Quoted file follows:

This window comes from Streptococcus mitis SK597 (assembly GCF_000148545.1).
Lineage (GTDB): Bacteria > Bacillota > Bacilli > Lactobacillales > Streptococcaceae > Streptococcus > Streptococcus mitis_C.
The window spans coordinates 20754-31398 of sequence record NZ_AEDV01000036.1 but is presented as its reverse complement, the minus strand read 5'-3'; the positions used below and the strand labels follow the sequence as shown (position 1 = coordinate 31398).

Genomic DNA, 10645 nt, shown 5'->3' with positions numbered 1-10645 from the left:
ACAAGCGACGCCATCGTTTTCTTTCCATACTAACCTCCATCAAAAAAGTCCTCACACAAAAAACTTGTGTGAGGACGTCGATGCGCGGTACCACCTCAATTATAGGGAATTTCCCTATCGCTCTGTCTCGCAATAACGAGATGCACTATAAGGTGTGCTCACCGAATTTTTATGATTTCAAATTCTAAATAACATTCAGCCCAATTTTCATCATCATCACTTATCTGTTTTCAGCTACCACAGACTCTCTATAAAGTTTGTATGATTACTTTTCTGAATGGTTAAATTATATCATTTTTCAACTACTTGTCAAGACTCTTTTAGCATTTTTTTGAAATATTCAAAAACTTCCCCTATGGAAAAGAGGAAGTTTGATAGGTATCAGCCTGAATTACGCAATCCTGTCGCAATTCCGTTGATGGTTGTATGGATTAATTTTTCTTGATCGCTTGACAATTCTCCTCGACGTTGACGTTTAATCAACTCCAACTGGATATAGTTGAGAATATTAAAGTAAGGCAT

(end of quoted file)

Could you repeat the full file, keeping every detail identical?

This window comes from Streptococcus mitis SK597 (assembly GCF_000148545.1).
Lineage (GTDB): Bacteria > Bacillota > Bacilli > Lactobacillales > Streptococcaceae > Streptococcus > Streptococcus mitis_C.
The window spans coordinates 20754-31398 of sequence record NZ_AEDV01000036.1 but is presented as its reverse complement, the minus strand read 5'-3'; the positions used below and the strand labels follow the sequence as shown (position 1 = coordinate 31398).

Genomic DNA, 10645 nt, shown 5'->3' with positions numbered 1-10645 from the left:
ACAAGCGACGCCATCGTTTTCTTTCCATACTAACCTCCATCAAAAAAGTCCTCACACAAAAAACTTGTGTGAGGACGTCGATGCGCGGTACCACCTCAATTATAGGGAATTTCCCTATCGCTCTGTCTCGCAATAACGAGATGCACTATAAGGTGTGCTCACCGAATTTTTATGATTTCAAATTCTAAATAACATTCAGCCCAATTTTCATCATCATCACTTATCTGTTTTCAGCTACCACAGACTCTCTATAAAGTTTGTATGATTACTTTTCTGAATGGTTAAATTATATCATTTTTCAACTACTTGTCAAGACTCTTTTAGCATTTTTTTGAAATATTCAAAAACTTCCCCTATGGAAAAGAGGAAGTTTGATAGGTATCAGCCTGAATTACGCAATCCTGTCGCAATTCCGTTGATGGTTGTATGGATTAATTTTTCTTGATCGCTTGACAATTCTCCTCGACGTTGACGTTTAATCAACTCCAACTGGATATAGTTGAGAATATTAAAGTAAGGCAT